Are you feeling disconnected in your relationship? Do you touch your partner or spouse, and not just in a sexual manner? Or do you spend more time looking at screens than their face?
As the use of technology rises in our world, the lack of touch between loved ones is becoming an increasing problem.
Even couples or other people who are in close proximity to each other can want more of a connection with their spouse or family — and that connection can be achieved in many different ways.
There’s now even evidence in neuroscience that people love their phones as much as they love their partners, if not more.
If you want to improve the love and connection as a couple or with others in your life, here 3 intimate ways to touch your partner.
1. Touch your partner before any technology every day.
Many couples talk about needing to find more time to connect with each other. Yet, they spend prime minutes — or longer — every morning engaged with technology before even saying “good morning” to each other.
Connecting with your partner every morning is an important way to enhance intimacy and connection.
It also helps balance your nervous system as using technology within the first hour of waking can cause emotional stress through the rest of your day.
2. Focus on your partner when you’re talking.
Have you ever had a conversation with someone while they were checking their social media? Did it make you feel unimportant? Dismissed?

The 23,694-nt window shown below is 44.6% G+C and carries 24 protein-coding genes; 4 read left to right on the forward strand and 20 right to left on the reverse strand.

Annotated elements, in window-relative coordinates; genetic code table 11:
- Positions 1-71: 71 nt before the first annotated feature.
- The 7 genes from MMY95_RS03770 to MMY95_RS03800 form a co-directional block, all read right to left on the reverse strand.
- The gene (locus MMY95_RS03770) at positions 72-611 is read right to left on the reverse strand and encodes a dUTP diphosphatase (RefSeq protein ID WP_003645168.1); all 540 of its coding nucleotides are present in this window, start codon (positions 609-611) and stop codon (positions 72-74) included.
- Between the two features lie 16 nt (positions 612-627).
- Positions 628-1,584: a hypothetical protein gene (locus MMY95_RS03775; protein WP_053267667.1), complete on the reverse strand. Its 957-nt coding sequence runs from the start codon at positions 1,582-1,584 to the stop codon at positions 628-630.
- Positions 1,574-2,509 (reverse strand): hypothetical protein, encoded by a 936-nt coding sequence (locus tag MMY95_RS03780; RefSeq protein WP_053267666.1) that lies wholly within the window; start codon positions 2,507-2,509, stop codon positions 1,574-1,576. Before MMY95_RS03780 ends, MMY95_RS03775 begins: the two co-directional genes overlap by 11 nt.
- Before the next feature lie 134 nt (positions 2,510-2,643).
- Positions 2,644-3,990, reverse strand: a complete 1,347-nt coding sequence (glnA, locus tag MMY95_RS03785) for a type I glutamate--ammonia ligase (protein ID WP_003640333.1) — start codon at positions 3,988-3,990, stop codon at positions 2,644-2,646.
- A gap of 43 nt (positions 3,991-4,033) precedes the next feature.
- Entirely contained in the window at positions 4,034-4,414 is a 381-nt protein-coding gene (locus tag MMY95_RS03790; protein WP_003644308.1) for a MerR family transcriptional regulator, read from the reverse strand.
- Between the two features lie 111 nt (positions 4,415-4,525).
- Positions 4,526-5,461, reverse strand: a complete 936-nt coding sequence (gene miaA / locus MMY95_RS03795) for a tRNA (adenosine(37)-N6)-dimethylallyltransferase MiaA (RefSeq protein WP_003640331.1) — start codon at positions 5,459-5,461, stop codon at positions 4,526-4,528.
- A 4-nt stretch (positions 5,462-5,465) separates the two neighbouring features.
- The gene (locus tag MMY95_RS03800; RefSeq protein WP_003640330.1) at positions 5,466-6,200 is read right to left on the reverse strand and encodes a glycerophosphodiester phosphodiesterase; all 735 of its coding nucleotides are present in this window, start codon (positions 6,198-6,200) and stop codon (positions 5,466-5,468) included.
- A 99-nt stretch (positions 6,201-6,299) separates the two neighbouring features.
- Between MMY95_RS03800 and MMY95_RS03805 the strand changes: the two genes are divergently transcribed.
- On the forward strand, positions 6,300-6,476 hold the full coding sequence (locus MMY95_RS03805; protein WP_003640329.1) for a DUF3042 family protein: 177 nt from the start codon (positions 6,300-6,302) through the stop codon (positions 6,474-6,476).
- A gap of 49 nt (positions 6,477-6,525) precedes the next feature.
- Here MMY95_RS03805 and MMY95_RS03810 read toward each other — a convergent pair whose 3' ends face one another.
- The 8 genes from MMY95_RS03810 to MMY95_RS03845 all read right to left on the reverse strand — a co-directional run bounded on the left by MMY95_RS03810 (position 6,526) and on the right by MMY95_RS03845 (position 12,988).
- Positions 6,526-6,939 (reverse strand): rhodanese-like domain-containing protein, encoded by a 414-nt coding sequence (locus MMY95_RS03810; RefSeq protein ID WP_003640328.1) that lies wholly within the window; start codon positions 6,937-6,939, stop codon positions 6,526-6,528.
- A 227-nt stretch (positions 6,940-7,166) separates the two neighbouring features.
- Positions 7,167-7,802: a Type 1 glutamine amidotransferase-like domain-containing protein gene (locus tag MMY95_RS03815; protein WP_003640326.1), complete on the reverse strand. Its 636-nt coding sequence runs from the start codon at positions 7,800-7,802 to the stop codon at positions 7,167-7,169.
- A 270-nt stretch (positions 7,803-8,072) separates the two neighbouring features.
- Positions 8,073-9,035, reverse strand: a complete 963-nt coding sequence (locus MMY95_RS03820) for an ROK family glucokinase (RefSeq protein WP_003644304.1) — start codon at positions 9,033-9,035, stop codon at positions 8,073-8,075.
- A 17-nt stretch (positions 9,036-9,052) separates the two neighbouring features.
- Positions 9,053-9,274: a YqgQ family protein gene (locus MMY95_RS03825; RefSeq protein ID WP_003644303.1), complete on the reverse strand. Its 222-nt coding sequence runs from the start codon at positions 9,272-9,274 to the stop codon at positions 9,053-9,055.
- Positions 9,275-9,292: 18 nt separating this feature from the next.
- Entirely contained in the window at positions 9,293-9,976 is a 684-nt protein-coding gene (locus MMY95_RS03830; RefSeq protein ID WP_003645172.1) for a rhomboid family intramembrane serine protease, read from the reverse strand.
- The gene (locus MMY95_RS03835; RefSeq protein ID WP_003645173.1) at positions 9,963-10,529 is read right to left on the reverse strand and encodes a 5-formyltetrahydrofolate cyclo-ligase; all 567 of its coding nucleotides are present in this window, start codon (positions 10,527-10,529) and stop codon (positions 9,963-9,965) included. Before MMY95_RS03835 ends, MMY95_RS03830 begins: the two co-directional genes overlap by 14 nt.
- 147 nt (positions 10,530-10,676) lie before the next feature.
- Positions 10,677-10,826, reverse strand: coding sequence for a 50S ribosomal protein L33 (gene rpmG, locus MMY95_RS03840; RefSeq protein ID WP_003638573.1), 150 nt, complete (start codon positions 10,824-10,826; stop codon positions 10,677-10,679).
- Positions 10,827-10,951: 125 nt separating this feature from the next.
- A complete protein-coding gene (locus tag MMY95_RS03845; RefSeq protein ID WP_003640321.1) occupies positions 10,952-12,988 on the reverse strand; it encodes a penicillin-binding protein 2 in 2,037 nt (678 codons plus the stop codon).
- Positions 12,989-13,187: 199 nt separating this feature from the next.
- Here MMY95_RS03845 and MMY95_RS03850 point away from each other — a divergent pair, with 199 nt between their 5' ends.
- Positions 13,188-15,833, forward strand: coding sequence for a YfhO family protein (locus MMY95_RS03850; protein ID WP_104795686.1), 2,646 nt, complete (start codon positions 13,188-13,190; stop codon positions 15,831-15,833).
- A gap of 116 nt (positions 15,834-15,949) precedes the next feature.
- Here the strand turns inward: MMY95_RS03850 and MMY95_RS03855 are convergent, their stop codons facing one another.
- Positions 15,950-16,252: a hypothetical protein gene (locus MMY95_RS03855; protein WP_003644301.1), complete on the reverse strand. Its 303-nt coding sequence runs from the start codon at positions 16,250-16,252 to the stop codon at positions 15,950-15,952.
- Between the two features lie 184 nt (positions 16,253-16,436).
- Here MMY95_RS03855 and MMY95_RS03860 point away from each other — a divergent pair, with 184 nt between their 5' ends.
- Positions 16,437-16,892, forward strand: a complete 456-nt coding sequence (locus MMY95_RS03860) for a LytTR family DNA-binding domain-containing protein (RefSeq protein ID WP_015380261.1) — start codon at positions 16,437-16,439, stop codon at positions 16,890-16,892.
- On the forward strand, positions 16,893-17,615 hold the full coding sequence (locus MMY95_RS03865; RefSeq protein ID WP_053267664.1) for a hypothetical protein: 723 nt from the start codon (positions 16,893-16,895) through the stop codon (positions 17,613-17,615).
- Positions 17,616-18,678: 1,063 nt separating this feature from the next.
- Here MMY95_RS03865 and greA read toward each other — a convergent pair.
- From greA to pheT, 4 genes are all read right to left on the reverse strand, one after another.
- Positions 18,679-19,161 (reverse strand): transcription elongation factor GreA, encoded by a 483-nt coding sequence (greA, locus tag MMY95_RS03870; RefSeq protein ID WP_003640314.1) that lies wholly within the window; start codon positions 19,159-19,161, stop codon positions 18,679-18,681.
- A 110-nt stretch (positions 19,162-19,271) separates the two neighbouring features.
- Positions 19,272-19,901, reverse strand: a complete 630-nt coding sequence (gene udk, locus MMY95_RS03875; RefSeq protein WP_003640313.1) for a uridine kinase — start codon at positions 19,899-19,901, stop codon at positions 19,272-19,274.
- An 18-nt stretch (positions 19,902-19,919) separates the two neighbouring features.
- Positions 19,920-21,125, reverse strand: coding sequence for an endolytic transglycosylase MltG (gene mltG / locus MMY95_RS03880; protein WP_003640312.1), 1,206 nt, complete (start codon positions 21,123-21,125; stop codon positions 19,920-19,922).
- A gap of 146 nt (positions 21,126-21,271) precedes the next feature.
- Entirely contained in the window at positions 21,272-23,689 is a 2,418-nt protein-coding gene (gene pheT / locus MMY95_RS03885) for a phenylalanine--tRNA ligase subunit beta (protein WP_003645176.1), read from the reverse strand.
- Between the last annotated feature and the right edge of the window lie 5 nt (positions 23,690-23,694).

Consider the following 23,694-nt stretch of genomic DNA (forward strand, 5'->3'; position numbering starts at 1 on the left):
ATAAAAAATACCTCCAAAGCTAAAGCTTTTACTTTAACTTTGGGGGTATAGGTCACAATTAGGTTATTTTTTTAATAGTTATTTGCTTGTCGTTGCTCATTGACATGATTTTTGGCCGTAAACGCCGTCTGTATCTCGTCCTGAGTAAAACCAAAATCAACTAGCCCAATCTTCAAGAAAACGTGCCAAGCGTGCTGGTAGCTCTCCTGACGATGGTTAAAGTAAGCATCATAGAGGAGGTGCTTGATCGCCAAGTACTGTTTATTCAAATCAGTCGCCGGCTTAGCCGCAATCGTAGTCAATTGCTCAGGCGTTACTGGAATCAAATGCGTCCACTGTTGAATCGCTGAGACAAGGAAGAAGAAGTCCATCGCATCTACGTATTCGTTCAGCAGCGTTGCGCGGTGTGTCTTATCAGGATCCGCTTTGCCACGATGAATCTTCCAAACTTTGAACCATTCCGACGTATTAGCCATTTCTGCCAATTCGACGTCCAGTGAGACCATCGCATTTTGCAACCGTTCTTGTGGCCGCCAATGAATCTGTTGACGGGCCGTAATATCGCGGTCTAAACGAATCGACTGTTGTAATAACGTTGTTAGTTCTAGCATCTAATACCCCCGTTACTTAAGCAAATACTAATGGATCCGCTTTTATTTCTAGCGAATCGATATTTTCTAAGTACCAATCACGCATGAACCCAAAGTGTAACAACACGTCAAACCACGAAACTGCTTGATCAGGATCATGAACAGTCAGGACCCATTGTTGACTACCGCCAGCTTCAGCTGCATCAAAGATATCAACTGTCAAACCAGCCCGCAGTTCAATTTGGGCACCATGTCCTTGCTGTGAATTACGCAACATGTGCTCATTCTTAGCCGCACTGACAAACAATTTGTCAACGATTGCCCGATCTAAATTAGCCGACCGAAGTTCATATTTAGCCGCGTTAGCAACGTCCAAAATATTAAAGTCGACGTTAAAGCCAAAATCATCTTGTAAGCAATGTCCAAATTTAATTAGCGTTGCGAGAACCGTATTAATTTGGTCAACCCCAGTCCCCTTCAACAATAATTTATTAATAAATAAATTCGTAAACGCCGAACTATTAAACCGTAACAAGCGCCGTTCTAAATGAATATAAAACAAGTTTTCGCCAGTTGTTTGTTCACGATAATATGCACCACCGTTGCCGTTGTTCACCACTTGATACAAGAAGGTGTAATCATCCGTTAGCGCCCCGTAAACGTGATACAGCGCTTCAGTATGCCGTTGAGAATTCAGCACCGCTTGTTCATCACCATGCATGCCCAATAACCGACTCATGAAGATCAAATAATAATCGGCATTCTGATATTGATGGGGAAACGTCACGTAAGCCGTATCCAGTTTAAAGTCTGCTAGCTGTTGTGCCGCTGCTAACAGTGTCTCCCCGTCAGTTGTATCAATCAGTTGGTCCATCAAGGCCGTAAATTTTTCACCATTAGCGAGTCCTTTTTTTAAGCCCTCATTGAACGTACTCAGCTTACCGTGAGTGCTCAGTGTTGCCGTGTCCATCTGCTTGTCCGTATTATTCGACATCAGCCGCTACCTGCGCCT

At the very least, not fully listening to someone can lead to misinterpreting what was said. Trying to multi-task also harms the brain’s ability to focus, in general.
When you’re speaking to anyone, focusing on the person in order to create a strong connection also improves the chances that both people feel accurately heard.
3. Learn how to speak their love language and identify your own.
There are many ways to express love. If you were ever told by a partner that they did not feel loved by you, it might not have been due to a lack of trying.
You might have been speaking different languages.
Researchers have identified the “Five Love Languages” — physical touch, quality time, gift-giving and receiving, words of affirmation, and acts of service.
And most partners do not “speak” the same love language. This means that if you like hearing “I love you” (words of affirmation), you might generally communicate love verbally to your partner.
However, if they prefer sitting on the deck and talking about life (quality time), then you’re not speaking their language and they will not feel as loved.
Don’t let technology ruin your human connections.
Technology has crept into our lives over the past few decades to become a pillar of home and work life.
If we can see these machines as tools and use them accordingly, then we can focus our attention and love on the people that truly matter in our lives.
If you want to build a stronger connection with your partner, you can also consider a couple’s retreat for your marriage or relationship.
Dr. David Helfand is the Owner & Founder of LifeWise, LLC as well as a Relaxation and Relationship Psychologist. For more information on his services, visit his website.
This article was originally published at lifewisevt.com. Reprinted with permission from the author.